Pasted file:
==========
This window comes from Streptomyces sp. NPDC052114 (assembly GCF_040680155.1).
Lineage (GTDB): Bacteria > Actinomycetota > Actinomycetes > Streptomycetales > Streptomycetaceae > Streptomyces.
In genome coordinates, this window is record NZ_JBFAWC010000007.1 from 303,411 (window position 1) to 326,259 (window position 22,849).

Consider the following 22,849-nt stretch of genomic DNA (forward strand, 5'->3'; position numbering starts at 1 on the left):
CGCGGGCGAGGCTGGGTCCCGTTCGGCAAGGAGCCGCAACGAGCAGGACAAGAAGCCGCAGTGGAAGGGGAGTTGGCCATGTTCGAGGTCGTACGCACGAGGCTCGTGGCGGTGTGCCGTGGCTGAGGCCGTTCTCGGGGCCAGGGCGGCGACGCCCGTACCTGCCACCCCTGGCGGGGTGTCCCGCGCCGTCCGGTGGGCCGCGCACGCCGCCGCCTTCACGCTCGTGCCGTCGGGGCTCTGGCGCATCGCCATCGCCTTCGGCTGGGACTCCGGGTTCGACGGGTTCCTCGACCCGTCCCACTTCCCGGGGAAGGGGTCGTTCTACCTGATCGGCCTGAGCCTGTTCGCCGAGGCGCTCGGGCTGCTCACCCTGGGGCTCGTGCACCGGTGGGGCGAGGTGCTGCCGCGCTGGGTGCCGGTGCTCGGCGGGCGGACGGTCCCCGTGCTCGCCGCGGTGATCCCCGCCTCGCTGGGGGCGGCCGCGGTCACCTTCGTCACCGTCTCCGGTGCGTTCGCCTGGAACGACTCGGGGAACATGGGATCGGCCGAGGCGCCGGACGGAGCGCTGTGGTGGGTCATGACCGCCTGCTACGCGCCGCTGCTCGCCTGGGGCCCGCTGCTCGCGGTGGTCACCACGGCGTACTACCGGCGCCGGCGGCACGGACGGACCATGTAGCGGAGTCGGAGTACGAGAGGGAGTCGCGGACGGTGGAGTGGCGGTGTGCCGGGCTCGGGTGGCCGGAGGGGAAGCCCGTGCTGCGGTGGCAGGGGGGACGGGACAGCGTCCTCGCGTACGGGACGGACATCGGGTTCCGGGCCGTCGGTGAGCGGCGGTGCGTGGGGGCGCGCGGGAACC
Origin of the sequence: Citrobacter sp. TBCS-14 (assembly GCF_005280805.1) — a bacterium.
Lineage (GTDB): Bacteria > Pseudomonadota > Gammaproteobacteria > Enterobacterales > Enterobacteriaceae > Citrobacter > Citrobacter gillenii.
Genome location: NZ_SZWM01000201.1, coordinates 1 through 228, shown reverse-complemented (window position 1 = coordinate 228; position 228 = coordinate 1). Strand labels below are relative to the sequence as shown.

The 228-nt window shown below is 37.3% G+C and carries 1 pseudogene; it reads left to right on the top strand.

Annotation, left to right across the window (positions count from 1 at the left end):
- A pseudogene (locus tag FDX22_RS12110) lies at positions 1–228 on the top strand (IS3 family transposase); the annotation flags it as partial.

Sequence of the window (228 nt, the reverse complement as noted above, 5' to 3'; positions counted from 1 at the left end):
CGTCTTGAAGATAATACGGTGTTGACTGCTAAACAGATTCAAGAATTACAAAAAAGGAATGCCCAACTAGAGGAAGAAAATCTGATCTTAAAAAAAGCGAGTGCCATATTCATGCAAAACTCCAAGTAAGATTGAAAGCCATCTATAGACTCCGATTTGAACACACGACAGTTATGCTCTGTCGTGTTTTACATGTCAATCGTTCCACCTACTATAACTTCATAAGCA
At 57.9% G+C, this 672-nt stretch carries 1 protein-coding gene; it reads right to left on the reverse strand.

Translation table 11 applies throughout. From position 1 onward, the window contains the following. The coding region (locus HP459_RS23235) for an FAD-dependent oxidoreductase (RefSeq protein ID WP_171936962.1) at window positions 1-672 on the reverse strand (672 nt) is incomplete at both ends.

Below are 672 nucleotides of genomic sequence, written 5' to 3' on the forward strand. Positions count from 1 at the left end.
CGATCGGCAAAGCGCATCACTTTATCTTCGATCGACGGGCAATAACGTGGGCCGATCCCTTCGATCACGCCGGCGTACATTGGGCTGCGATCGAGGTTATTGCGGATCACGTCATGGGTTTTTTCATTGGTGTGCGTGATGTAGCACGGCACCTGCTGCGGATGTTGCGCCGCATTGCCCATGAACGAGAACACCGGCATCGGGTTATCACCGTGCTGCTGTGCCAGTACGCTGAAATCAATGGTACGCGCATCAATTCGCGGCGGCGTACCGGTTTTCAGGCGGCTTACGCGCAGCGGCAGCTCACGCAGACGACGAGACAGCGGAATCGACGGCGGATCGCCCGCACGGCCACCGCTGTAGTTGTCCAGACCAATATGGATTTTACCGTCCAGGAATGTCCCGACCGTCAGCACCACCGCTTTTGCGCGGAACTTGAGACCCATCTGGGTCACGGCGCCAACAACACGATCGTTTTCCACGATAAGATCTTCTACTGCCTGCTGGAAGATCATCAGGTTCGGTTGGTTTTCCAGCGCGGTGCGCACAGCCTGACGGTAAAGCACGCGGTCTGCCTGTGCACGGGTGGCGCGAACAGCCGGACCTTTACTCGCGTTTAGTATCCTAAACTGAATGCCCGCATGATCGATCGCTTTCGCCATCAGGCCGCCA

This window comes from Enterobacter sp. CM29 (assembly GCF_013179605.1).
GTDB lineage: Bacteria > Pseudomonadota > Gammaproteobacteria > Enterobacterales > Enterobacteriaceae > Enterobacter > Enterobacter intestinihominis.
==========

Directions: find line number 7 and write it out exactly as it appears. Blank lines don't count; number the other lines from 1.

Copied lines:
Lineage (GTDB): Bacteria > Pseudomonadota > Gammaproteobacteria > Enterobacterales > Enterobacteriaceae > Citrobacter > Citrobacter gillenii.